At the Stanley until June 24 Tickets: 604.687.1644/artsclub. com
If High Society feels recycled, that's because it is. The story about socialite Tracy Lord on the eve of her marriage to thick-as-abrick George Kittredge began as the Broadway play The Philadelphia Story in 1939. The following year, Philadelphia Story was adapted for film starring Katherine Hepburn, Cary Grant and James Stewart; in 1956 is was adapted again as High Society, a musical film starring Bing Crosby, Grace Kelly and Frank Sinatra with music and lyrics by Cole Porter. Forty years later and three decades after Porter's death, High Society was adapted yet again by Arthur Kopit as a stage musical. Several Porter songs from other musicals were added to Porter's original score. So if you think some songs have been looted from other sources, you'd be right.
It's light, it's frothy so thank goodness Bill Millerd cast vivacious Jennifer Lines and likeable Todd Talbot who have already been successfully paired in It's A Wonderful Life. For those who know Lines from her non-singing roles at Bard on the Beach, they'll be surprised to discover she sings, too.
Norman Browning shambles along hilariously as perpetually pissed Uncle Willie, but Steve Maddock, who has the best voice of the male performers, overdoes the knuckle-dragging, ape-like groom-to-be. All eagerness is Daniel Arnold as the journalist who falls for Tracy while covering her high society wedding. Arnold is charmingly awkward as the working guy who falls head over heels for the little rich girl.
Phillip Clarkson stitches up some pretty '30s frocks and Ken Cormier keeps the six-man band pumping out those Porter tunes.
Light fare-no sex, no violence -but not as swellegant as it might be.
At Havana Theatre until May 26 Ti 604-317-6394/lilli@ blankslateproductions.ca
For those who think the American election process is too long, too money-fuelled and unnecessarily complicated, this play is work. But it's an interesting look at ambition and the treachery that happens along the way to the U.S. presidency, especially in view of the ongoing Republican presidential primary campaign. The play won the Dayton Playhouse FutureFest award in 2005 and was adapted for film, directed by George Clooney and released as Oscar-nominated The Ides of March in 2011.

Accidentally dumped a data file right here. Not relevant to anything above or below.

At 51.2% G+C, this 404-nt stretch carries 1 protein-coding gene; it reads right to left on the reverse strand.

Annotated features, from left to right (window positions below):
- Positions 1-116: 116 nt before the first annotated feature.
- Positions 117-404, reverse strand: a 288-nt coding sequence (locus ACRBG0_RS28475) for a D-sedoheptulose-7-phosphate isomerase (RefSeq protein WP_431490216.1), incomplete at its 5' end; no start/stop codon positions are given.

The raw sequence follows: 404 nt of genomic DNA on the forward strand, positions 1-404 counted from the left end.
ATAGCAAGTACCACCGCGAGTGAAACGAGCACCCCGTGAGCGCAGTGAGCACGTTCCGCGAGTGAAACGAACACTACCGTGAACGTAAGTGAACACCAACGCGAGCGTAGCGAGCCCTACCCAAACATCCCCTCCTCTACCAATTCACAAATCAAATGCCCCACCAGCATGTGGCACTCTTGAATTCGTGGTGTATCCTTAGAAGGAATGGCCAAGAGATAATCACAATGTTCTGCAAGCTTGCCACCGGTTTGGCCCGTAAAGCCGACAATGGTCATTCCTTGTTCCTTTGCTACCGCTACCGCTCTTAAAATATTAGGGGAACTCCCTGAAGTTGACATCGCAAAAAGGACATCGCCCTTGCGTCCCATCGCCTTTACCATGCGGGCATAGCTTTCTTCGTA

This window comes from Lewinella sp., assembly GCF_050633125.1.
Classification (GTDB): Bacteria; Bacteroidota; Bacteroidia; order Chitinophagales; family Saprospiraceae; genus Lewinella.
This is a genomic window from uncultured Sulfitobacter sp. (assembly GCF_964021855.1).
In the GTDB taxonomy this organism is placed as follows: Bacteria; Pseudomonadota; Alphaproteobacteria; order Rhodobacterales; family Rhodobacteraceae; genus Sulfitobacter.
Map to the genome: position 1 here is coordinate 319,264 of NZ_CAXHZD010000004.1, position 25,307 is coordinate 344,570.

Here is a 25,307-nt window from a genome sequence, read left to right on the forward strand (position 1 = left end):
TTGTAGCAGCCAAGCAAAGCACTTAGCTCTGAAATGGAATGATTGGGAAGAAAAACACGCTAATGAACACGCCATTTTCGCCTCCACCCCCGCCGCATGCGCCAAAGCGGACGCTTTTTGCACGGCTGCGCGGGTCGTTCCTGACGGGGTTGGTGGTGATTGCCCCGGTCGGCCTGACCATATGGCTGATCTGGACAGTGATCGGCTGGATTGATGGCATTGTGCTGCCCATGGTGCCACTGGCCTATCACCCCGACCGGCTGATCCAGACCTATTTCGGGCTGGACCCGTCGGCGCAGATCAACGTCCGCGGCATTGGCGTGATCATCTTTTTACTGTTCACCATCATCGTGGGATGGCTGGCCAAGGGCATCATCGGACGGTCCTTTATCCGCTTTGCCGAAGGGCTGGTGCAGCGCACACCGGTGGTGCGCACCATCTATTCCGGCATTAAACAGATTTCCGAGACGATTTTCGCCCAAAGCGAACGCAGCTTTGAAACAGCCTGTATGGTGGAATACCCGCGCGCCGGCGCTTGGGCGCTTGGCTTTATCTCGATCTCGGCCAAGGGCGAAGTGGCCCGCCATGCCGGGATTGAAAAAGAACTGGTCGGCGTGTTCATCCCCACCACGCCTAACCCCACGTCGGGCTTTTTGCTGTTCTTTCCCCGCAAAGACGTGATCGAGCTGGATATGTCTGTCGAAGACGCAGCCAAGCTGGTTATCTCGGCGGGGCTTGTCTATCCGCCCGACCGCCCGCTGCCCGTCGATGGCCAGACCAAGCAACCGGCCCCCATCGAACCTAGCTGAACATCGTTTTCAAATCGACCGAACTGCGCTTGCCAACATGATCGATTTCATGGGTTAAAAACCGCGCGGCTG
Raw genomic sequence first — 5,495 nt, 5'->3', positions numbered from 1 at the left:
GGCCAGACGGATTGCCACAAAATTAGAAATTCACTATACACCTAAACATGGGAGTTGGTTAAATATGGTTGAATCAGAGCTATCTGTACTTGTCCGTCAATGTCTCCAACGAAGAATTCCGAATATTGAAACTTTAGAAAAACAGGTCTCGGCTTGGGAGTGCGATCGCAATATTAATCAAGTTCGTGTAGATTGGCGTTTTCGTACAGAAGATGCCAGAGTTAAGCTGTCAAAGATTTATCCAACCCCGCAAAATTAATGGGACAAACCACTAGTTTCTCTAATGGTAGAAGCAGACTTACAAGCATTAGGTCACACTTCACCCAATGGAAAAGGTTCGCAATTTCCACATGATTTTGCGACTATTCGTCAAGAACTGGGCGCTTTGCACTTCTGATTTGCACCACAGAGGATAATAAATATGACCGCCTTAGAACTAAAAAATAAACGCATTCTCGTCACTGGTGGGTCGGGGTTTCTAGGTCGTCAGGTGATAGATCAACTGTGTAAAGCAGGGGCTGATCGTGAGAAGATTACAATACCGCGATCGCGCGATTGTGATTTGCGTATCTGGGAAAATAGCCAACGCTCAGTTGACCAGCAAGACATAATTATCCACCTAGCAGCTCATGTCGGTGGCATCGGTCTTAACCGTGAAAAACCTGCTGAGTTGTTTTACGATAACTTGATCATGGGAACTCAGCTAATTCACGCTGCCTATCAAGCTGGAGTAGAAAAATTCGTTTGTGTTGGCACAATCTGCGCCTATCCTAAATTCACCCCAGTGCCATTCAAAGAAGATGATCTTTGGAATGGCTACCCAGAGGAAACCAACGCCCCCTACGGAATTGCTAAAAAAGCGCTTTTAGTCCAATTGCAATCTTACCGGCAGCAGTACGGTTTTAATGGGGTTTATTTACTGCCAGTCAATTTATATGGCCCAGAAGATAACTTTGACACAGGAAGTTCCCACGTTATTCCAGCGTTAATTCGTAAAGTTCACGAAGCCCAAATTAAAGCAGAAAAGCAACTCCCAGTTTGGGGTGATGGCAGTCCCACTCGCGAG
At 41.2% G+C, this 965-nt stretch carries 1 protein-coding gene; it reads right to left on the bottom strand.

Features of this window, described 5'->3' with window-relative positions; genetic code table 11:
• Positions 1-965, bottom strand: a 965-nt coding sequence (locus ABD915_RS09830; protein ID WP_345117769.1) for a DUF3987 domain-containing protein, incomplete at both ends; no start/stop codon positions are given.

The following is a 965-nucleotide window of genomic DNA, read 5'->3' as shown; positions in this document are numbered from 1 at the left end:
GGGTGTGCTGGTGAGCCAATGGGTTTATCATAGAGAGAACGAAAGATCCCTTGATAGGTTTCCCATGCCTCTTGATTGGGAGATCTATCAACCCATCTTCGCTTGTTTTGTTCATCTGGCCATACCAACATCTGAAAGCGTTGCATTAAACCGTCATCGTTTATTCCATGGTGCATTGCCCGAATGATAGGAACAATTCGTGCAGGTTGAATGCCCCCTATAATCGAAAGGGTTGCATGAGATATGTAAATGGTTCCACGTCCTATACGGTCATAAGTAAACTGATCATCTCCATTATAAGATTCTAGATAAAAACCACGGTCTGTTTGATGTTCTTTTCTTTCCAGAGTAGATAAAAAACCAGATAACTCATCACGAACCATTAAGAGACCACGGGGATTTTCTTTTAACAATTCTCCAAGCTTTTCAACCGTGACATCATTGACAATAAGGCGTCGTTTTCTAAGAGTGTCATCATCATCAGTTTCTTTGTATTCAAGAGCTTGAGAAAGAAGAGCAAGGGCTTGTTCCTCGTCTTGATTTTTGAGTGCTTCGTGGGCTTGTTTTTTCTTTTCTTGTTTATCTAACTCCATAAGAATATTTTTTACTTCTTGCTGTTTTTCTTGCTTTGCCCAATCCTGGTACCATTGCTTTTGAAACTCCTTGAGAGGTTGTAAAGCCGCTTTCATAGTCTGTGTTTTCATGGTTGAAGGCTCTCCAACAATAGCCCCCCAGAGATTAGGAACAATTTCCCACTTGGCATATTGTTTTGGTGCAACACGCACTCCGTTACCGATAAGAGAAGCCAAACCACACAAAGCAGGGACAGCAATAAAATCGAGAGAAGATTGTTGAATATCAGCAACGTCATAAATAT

While playwright Beau Willimon says the subject of the play is not politics but that he uses that milieu as a platform to talk about integrity, compromise and betrayal, we're never deeply enough invested in any of the characters to move out of the political and into the more universal. Although we're supposed to believe the main character, 25year-old Stephen Bellamy (Alex-ander McMorran), has political aspirations because he wants to make the world a better place, we see no evidence that he's capable of that. As a press hack to a governor hoping to become the next U.S. president, Bellamy appears willing to play dirty tricks right from the start. His opportunistic one-night stand with intern Molly and his subsequent trashing of her, sealed the deal with me.
I don't think Nicky Anderton, directing for blank slate, could have done much more with this nasty race to the White House but she does get some fine performances, especially from McMorran and the women in the cast. Lilli Clark makes a believable journalist ready to sell her soul to get a story. And Meaghan Chenosky (Molly) is playful and flirty, although it's not clear how Molly hopes having sex with Bellamy will advance her own agenda. It's not the first time she's been in the sack with an influential scumbag, either.
If you're not already fed up with the political shenanigans south of the border or even north of the border, here's another one to shatter your illusions.